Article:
CROWDFUNDING property fund manager DomaCom says S. Kidman and Company's call to Australian investors to join the bidding process for the 117-year-old pastoral business has recognised public sentiment wants the company to remain Australian-owned.
The nation's largest private landowner has re-opened its dispersal sale to Australian parties, although the sale process with two overseas-based investment groups continues.
Kidman and Co is a awaiting a decision on their applications to the Foreign Investment Review Board (FIRB).
Treasurer Scott Morrison blocked the sale to foreign investors last November based on FIRB concerns about part of the Kidman estate being located too close to the Woomera defence facility in South Australia.
Anna Creek Station has since been carved off from the main Kidman holdings for separate sale to Australian investors, but Kidman and Co has also made clear any Australian parties still have opportunities to make fresh bids for the business if the Chinese front-runners in the tender process made an official takeover bid for the public company.
"I am encouraged that my decision last November has led to today's development," Mr Morrison said in a statement on Wednesday.
DomaCom chief executive officer Arthur Naoumidis said the latest Kidman announcement and Mr Morrison’s endorsement reflected the reality of a "genuine public interest in keeping all the iconic Kidman pastoral stations in Australian hands".
DomaCom itself has attracted strong support for its plan to raise funds from ordinary retail investors to buy the Kidman property assets which cover to about 1.3 per cent of Australia's mainland land mass.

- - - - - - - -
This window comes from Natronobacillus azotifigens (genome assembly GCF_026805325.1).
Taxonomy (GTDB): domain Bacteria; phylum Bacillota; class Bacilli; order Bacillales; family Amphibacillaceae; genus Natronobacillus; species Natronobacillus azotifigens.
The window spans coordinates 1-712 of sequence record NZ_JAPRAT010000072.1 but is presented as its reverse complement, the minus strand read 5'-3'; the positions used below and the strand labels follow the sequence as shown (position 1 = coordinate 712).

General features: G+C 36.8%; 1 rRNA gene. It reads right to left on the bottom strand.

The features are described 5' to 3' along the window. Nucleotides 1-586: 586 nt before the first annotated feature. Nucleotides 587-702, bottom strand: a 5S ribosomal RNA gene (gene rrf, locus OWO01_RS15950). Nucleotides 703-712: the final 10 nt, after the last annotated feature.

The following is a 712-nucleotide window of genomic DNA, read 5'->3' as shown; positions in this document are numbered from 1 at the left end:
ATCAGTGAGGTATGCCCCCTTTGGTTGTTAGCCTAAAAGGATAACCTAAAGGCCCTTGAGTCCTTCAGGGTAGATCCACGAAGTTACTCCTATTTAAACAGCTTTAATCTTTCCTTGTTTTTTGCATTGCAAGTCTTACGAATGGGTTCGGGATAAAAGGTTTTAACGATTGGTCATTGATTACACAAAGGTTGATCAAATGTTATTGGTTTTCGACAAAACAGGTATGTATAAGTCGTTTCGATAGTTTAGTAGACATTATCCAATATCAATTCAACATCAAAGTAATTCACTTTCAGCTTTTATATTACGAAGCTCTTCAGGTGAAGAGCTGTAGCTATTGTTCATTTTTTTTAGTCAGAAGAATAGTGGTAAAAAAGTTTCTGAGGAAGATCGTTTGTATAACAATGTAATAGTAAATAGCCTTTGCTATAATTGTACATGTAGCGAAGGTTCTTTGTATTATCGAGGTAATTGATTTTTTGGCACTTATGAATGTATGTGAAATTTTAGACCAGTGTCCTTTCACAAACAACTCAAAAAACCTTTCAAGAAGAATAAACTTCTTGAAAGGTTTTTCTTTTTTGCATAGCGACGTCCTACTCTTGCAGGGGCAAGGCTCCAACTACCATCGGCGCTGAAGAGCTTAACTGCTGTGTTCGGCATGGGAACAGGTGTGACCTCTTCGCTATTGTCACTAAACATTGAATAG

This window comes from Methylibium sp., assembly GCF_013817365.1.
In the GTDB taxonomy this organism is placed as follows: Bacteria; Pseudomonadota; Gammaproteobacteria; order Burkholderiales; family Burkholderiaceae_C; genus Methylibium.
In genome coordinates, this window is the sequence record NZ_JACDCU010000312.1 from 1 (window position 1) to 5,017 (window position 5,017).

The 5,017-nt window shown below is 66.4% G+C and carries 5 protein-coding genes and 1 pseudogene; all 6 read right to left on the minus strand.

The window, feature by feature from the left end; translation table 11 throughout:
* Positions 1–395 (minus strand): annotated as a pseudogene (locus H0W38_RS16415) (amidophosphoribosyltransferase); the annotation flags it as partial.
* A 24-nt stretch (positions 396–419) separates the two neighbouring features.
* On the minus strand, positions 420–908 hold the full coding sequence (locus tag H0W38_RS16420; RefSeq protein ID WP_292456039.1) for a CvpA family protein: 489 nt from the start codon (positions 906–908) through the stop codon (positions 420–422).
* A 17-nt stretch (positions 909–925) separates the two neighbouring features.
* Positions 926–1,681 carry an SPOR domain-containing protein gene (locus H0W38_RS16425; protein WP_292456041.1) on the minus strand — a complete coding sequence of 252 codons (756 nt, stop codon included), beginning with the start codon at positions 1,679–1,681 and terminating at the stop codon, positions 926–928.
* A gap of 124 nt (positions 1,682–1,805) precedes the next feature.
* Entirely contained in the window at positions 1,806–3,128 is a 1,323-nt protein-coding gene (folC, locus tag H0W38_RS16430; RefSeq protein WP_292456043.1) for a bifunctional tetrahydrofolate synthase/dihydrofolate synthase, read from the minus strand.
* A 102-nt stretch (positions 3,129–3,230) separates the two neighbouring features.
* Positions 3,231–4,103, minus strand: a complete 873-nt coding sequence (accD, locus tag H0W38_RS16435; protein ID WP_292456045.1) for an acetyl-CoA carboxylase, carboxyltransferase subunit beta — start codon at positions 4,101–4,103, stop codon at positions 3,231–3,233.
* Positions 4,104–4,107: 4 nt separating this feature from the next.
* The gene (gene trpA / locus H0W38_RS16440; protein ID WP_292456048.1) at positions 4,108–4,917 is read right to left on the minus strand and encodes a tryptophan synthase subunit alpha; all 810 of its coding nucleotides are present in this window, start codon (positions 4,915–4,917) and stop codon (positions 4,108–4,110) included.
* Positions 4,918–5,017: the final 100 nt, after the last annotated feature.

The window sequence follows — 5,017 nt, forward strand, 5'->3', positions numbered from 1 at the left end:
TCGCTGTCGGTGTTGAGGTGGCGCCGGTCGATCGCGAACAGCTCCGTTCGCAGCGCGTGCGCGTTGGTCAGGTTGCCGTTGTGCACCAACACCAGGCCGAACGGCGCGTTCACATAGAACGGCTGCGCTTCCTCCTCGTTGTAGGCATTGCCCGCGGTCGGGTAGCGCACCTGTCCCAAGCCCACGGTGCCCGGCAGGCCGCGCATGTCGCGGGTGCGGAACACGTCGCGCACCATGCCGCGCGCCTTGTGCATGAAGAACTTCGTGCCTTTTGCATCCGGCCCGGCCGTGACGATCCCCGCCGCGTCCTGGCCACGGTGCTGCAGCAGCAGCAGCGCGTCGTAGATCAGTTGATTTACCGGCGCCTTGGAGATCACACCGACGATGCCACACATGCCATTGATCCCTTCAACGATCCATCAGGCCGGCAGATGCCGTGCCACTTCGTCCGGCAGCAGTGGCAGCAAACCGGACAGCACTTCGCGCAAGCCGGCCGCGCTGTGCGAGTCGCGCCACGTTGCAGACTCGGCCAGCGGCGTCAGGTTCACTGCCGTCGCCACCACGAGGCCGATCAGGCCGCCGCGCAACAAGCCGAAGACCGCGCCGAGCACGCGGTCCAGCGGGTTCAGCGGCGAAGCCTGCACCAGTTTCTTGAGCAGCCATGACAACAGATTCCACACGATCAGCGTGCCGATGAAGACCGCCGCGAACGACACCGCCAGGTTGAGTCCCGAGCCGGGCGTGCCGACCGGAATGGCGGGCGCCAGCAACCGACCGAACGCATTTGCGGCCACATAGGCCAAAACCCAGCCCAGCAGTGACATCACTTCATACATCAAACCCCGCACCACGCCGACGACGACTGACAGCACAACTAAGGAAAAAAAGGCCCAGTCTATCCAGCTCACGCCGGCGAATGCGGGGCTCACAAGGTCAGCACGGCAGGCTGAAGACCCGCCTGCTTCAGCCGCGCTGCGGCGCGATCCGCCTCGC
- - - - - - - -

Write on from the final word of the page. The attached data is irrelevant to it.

Mr Naoumidis said while there were no shortage of sceptics in the market who believed his offer was little more than a publicity stunt, DomaCom realised there was enormous interest among "mum and dad" investors to invest in part of this country's agricultural heritage.
About 4000 retail investors had pledged about $60 million in two months to keep the 10.1m hectares of Kidman properties in SA, Queensland, Northern Territory and Western Australia in Australian hands.
"Opinion polls show ordinary Australians are deeply concerned about retaining our agricultural land, as well as the businesses that flow from them, and our crowdfunding proposal gave them the opportunity to give expression to that concern," he said.
Adelaide-based Kidman managing director, Greg Campbell, said as soon as the successful final bidder lodged a bidder's statement with the Australian Securities and Investment Commission (ASIC) any other Australian bidder had an opportunity to also make a takeover offer for Kidman.
"If that offer is considered to be a "superior proposal" Kidman directors have a fiduciary duty to recommend that offer for acceptance," he said.
Mr Naoumidis said Kidman's decision to openly encourage Australian interests to have a crack at acquiring the pastoral empire was "a shot in the arm" for the DomaCom offer.
"We hope the announcement by Kidman will encourage more retail investors to come forward to invest in Kidman,” he said.
Victorian pastoralist and ASIC-licensed financial adviser Stephen Burgin, who teamed up with DomaCom to promote its bid, said there were sound commercial reasons for retail investors to invest in Kidman Station.
"Burgeoning property investment in agricultural property, underwritten by strong domestic and export demand, should continue in the medium to long term, especially in light of sustained low currency exchange rate,” he said.
"Investors, who can participate for as little as $2500, will, in fact, be the landlord and thus fractionally participating in the lease back income stream generated from the station operators.”
They would receive stable income, several times that of current cash rates and part of the income would be tax-free and tax deferred due to the nature of agricultural investment.
"Aside from the issue of keeping it in Australian hands, the investment reality is that under our proposal the land is expected to return about eight per cent to 9pc to our investors."